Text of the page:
Next up in my series of interviews of people in the whisky industry is Gregor Hannah the man behind the Lady of The Glen bottlers
Gregor has been running Lady of the Glen for a number of years now and kindly took time out recently to chat to us about whisky.
1. How long have you been involved in the Whisky Industry?
I've been involved with Hannah Whisky Merchants ltd for three years now. But, I've worked with Whisky since I was a student at University and I worked part-time in Stirling.
2. What’s your earliest Whisky Memory?
Well my Dad, who was/is a piper used to receive a Whisky for piping at weddings and so he accumulated a lot of Whisky over the years. Some of the nicer bottles were stored in a cabinet and I remember that glowing golden cabinet of Whisky - it was like a treasure trove the way the light would reflect off and I remember being in awe of this. So really I was more taken by the aesthetic and the prestige with which Whisky was held rather than the taste as I was too young to taste and appreciate it.
3. What’s your proudest moment in your career within the Whisky Industry thus far?
That's a difficult one. Exporting felt good, when I first exported to Germany I couldn't believe it! But, now I'm exporting to a number of countries and it's about managing the demand.
4. What was the last dram you had?
22 Year old Bourbon cask Tullibardine from Cadenheads.
5. What other whiskies and/or distilleries inspire you and why?
I'm excited to see Daftmill releasing their Whisky. When I visited Francis at the distillery he gave me a really lovely tour and I enjoyed his Sherry and Bourbon casks - you get the feeling that Francis is under no pressure at all and he's benefiting from that independence. It's also refreshing that all of the component parts that went to make up the distillery were constructed and/or sourced locally to the farm.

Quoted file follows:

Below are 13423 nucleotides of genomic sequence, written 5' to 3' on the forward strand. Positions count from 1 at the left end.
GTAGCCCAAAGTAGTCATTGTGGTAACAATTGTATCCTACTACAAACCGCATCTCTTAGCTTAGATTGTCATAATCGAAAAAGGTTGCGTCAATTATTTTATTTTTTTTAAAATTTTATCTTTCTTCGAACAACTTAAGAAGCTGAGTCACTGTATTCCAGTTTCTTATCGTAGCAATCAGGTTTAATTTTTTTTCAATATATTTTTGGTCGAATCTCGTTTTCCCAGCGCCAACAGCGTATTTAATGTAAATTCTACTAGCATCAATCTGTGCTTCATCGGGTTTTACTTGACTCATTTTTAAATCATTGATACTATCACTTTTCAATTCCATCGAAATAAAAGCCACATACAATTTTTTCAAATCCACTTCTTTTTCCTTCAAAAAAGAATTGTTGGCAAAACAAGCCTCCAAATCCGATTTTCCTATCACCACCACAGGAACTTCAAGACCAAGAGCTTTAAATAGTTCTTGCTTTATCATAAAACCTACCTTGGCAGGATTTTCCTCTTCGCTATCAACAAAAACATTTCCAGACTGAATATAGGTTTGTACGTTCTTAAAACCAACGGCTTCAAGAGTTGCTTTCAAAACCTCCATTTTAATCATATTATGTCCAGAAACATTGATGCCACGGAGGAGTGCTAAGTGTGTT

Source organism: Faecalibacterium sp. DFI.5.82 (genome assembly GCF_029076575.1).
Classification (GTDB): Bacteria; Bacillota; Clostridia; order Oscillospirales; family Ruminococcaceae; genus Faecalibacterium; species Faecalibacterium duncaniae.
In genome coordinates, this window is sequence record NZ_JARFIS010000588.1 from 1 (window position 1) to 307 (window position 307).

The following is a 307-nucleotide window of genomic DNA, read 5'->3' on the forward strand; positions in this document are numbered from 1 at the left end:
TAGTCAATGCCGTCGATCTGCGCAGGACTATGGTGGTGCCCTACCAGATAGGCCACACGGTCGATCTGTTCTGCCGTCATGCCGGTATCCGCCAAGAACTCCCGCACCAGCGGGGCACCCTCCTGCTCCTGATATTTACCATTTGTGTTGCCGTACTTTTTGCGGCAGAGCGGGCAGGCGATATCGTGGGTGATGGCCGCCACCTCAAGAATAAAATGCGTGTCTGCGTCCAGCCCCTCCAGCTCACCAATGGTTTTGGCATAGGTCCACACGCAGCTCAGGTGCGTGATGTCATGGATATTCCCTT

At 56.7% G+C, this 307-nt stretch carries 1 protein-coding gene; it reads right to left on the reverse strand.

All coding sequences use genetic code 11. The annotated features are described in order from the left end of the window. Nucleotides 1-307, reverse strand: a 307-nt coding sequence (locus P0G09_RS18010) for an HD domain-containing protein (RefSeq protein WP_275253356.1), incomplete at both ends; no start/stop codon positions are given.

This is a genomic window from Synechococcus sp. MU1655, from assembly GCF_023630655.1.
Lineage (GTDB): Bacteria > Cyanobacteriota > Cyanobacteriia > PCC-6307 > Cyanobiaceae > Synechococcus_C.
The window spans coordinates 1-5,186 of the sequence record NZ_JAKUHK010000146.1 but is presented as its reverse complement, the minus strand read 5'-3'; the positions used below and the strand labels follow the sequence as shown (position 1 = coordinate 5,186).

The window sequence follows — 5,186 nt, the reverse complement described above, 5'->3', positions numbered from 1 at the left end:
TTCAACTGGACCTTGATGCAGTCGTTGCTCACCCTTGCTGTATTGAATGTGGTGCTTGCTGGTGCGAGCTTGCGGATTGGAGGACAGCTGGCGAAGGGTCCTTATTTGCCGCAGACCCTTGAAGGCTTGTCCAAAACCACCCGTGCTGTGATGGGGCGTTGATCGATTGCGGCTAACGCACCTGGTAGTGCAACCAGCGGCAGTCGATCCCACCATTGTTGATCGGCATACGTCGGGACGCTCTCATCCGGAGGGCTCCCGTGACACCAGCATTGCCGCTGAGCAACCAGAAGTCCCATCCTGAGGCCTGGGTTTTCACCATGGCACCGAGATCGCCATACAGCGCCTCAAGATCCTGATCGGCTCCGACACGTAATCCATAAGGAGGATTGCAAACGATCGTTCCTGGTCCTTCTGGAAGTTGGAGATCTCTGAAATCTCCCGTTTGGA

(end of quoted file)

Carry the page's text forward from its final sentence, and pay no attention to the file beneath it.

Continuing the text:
6. What is your dram of choice?
I don't really have one. Fortunately Whisky is not a marriage so there's room to try other things. I did get a bottle of Hibiki for Christmas and so that's put me on a path to try more Japanese Whisky.
7. The whisky industry seems very strong at the moment, where do you see it going over the next few years?
It is strong. I wrote an article on my thoughts if minimum pricing is introduced,
At present I see it very much diverging into different areas and niche markets, creating 'unique expressions' and flavours to suit particular markets and yet with improved production and warehousing we could be looking at a more homogenised spirit coming from the distilleries. I wouldn't like to assume too much in the years to come but one thing is for certain, the prices for older Whisky are going to go up.
8. Where would you like to be in 5 years time?
We're looking at finishing our casks and experimenting a bit more going forward. So over the next five years I would like to think we have developed a solid reputation for that.
9. What is the strangest whisky superstition you’ve came across?
I've always heard of superstitions in the Whisky industry but I've not been exposed to them. Although glimpsing into Cadenheads in Edinburgh you would suspect there are a few superstitions regarding the immovable shop design but at least the stock changes.
10. What dram would you absolutely not be able to live without?
My joined first release was an Invergordon 24 year old Single Malt. In my opinion it's one of the best I ever released and it's my wife's favourite. The number 1 bottle, they were all individually numbered as all Lady of the Glen are once again, is very important to me as that's where it all stems from for me. So that's the one Whisky I couldn't live without.
Many thanks to Gregor for taking the time to answer these questions and I hope you enjoyed viewing them, more in this series in the future and remember to have a look the Lady of the Glen website for more about this fantastic whisky bottler.